Tag Archives: Social Determinants of Health

Meet Dr. Charles Chima on PopHealth Week

On PopHealth Week our guest is Charles Chima, MBBS, MSc, DrPH.

Dr. Chima is Director of Graduate Education and Assistant Professor, Population Health at the Bower School of Population Health at the University of Mississippi Medical Center (UMMC).

About Dr. Chima:

Dr. Charles Chima, MBBS, MSc, DrPH, trained as a physician at the University of Nigeria and worked in primary care for two years. He obtained a master of science in epidemiology from the London School of Hygiene and Tropical Medicine, University of London. He subsequently obtained a doctor of public health degree in health services research and global health and further training in health informatics at the University of Texas Health Science Center at Houston.

Dr. Chima is a population health scientist who seeks innovative ways to improve health outcomes and reduce waste in health care using the population health approach. He has led large-scale chronic disease population health initiatives in Houston, and provided advisory services as a consultant to state governments in Nigeria on primary care reform. He was also an HRSA primary care research fellow at the Family and Community Medicine Department, Baylor College of Medicine, Houston, Texas.

The mission of the Bower School of Population Health at UMMC “is to provide world-class graduate training to prepare the next generation of scientists and health care professionals to improve the health of individuals, populations, and communities through enhancing health care systems and health policies”

 

 

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This weeks Coronavirus Update with Dr. Nick van Terheyden

In this weeks Coronavirus (COVID-19) update with Dr. Nick van Terheyden we discuss the latest on the virus from a medical perspective and the impact of Social Determinants of Health on outcomes.  As well as some good news regarding my son and his quarantine after coming to Florida from New York City.

 

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My Interview on the “Unlocking Accountable Care” Podcast

I recently had the pleasure of joining Emily R. George on her Podcast Unlocking Accountable Care where I shared my thoughts about giving communities a mechanism to create interventions to improve their own health. In the value-based world, health care providers are trying to keep people healthy and are incentivized to do so, but what if we shift some of that responsibility and those incentive dollars to the communities themselves?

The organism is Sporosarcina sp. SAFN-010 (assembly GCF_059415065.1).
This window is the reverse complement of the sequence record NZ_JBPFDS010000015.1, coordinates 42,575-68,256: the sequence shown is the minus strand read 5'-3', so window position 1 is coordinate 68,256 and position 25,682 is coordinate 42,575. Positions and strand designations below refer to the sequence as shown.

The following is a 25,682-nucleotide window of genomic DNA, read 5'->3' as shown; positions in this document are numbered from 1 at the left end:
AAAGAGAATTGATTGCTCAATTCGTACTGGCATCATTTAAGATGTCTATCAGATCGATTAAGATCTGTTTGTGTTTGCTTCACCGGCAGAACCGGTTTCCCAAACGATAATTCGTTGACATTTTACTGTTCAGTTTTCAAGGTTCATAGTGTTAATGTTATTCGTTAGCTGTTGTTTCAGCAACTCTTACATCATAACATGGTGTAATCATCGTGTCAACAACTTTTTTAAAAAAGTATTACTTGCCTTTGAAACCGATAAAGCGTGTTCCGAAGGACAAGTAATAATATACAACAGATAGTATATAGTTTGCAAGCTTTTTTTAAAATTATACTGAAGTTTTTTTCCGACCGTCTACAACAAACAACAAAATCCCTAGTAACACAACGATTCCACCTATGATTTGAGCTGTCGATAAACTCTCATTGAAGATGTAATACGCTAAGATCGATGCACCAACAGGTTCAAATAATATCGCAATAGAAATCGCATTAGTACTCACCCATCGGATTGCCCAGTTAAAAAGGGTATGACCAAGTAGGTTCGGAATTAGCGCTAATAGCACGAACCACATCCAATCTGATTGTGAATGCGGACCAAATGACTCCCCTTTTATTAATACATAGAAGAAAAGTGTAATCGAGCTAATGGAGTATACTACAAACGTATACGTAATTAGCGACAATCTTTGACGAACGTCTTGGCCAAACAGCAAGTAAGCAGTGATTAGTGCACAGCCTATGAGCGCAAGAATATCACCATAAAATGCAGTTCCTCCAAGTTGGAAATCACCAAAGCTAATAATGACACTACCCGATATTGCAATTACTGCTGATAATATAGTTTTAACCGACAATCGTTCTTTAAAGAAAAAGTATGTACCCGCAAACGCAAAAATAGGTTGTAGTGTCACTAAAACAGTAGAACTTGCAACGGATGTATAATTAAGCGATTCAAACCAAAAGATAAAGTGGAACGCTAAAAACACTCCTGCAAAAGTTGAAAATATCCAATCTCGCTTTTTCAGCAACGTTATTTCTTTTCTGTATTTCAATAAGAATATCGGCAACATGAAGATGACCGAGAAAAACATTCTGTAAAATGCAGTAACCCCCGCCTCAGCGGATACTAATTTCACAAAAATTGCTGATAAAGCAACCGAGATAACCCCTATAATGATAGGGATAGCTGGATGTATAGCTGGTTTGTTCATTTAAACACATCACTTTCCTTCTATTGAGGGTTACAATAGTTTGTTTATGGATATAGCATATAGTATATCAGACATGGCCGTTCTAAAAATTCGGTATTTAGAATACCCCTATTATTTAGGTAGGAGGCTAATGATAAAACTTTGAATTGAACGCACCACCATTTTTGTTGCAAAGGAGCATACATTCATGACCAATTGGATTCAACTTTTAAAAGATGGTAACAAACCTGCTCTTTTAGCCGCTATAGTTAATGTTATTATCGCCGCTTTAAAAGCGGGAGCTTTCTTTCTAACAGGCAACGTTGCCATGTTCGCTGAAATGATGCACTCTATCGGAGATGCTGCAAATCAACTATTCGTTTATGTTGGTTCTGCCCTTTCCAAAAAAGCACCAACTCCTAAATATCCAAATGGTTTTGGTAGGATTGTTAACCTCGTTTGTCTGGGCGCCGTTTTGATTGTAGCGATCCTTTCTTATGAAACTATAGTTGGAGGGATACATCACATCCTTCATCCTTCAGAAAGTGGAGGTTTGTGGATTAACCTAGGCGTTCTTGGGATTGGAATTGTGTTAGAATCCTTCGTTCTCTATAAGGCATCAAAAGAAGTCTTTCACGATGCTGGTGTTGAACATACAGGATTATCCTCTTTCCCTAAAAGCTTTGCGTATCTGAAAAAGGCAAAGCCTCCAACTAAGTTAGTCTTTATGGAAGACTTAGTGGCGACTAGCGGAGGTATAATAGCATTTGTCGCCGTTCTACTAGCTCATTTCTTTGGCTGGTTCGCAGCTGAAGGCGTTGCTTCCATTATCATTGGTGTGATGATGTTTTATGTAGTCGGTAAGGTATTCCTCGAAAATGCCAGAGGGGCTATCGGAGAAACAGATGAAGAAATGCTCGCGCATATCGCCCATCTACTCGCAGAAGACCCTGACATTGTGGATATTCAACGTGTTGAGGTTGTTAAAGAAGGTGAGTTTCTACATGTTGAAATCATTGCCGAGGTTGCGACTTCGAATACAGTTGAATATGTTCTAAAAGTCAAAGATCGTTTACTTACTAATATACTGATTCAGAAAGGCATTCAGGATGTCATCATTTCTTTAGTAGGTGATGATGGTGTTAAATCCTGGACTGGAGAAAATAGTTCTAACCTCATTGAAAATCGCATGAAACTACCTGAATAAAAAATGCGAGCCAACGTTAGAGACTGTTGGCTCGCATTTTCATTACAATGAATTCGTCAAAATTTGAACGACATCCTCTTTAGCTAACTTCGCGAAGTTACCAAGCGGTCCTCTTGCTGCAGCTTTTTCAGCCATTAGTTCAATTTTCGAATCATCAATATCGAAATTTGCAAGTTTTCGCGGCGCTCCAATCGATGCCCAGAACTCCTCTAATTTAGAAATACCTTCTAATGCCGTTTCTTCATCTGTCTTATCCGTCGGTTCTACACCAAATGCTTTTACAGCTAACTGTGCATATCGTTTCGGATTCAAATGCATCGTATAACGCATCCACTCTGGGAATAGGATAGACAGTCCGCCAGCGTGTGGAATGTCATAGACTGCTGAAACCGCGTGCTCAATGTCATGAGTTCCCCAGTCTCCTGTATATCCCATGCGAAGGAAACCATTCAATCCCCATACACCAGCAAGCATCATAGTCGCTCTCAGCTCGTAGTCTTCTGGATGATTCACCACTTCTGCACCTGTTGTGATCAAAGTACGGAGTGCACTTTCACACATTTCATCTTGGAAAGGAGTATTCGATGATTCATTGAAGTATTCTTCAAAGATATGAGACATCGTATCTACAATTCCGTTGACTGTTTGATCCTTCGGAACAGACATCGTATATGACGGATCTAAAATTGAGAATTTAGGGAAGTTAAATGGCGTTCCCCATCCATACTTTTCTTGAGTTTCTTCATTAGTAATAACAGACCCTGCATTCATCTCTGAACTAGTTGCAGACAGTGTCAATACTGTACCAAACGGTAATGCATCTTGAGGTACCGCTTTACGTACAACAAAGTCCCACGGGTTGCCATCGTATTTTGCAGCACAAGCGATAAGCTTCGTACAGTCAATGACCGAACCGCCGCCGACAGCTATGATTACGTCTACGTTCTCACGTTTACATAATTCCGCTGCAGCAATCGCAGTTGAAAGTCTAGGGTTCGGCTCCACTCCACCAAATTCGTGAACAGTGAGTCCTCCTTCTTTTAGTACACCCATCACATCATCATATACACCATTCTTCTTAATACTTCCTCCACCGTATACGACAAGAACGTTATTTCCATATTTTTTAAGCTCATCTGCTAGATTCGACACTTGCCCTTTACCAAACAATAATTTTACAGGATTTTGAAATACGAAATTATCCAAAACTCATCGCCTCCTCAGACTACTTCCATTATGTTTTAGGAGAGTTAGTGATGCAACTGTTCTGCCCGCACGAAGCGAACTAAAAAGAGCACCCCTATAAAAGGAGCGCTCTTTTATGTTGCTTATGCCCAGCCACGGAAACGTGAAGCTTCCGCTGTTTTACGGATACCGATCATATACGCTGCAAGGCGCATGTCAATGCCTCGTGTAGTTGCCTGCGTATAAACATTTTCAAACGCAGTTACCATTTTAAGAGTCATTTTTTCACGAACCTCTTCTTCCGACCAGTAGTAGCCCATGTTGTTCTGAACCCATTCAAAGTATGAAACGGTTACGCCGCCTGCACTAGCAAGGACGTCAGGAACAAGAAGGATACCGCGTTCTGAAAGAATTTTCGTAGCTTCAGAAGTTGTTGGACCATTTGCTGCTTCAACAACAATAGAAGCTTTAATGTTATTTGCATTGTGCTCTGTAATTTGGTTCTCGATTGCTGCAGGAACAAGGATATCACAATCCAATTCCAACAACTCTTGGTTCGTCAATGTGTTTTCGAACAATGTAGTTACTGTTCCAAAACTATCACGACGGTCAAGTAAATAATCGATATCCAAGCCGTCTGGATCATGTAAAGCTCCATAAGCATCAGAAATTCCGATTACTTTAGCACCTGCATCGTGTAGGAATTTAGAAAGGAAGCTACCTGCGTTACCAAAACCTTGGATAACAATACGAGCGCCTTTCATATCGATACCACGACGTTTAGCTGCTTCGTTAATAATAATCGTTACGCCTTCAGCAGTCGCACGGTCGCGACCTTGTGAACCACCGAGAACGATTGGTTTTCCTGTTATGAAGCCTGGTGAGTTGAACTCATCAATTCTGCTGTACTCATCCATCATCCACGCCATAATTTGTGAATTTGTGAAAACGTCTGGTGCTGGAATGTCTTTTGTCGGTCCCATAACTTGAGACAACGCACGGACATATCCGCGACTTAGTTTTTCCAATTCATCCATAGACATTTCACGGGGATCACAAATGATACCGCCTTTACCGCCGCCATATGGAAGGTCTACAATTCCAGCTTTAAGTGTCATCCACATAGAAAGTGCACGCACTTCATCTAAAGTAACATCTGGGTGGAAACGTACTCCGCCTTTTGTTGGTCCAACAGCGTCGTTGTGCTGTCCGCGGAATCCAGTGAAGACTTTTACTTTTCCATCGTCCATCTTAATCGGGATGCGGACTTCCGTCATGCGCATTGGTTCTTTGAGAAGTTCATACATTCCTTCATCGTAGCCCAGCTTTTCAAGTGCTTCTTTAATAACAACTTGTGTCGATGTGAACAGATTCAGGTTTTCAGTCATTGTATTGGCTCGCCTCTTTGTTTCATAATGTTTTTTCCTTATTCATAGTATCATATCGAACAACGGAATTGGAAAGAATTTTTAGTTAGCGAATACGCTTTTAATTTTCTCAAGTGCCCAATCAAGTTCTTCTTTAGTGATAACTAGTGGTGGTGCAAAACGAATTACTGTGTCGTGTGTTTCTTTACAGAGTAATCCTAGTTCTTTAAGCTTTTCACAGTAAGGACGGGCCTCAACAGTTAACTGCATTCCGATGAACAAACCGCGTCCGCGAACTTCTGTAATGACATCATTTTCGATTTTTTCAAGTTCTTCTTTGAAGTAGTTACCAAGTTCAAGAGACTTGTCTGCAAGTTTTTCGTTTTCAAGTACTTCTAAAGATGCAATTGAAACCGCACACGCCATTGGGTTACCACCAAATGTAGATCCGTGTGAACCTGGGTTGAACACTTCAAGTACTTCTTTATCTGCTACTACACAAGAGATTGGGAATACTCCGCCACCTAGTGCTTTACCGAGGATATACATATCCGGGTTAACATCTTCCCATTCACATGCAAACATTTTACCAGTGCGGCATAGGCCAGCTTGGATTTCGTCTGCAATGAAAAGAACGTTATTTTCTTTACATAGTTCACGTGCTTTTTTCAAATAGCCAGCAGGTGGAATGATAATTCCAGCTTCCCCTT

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H.R. 7038 has been Reintroduced as H.R. 660 The CHILD Act – Incenting Communities to Improve the Health of Their Medicaid Beneficiaries

I’m updating this post to let you know that the bill has been reintroduced as H.R. 660 in the 116th session of Congress.  The new link to the bill is here.  We are looking for sponsors and support.

Thanks

This past week on PopHealth Week Gregg and I discussed the Annual Medicare Wellness Visit and how it came to be.  I have always dabbled in policy and was fortunate enough to participate in the creation of that piece of legislation.

More recently,  a small group including Reyn Archer, MD, the former Commissioner of Health for the State of Texas and current Chief of Staff to Congressman Jeff Fortenberry, Doug Goldstein and I have been exploring ideas on community health improvement. One of the key gaps we identified was that if a person or community works to improve their health, the financial benefit accrues to the payer or providers. At the same time, sustainable financing has been a fundamental problem with many of the community health improvement initiatives, such as Blue Zones, The Way to Wellville, the Clinton Health Matters Initiative, Humana’s Bold Goal initiative, which typically have the funds to get started, but after a few years have no source of revenue to continue. We sought to solve these two issues.